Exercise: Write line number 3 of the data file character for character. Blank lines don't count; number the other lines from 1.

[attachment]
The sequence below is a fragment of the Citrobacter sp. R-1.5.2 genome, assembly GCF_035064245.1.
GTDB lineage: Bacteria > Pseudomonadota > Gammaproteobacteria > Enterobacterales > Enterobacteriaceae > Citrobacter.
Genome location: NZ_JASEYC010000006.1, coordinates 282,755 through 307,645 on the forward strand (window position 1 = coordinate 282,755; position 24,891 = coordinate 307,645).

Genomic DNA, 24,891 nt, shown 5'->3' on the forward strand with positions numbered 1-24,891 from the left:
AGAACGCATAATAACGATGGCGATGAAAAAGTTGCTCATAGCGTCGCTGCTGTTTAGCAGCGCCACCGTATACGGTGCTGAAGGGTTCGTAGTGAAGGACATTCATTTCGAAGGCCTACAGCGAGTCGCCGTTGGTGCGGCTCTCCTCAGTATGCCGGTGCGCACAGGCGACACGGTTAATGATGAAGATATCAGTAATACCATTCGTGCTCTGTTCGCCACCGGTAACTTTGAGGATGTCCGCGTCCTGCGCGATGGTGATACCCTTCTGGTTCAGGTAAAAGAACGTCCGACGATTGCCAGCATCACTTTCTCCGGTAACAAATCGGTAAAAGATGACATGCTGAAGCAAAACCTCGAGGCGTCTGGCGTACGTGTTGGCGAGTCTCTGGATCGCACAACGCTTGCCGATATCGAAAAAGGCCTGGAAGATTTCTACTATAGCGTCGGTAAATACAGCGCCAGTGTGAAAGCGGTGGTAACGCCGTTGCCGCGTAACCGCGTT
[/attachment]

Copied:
Genome location: NZ_JASEYC010000006.1, coordinates 282,755 through 307,645 on the forward strand (window position 1 = coordinate 282,755; position 24,891 = coordinate 307,645).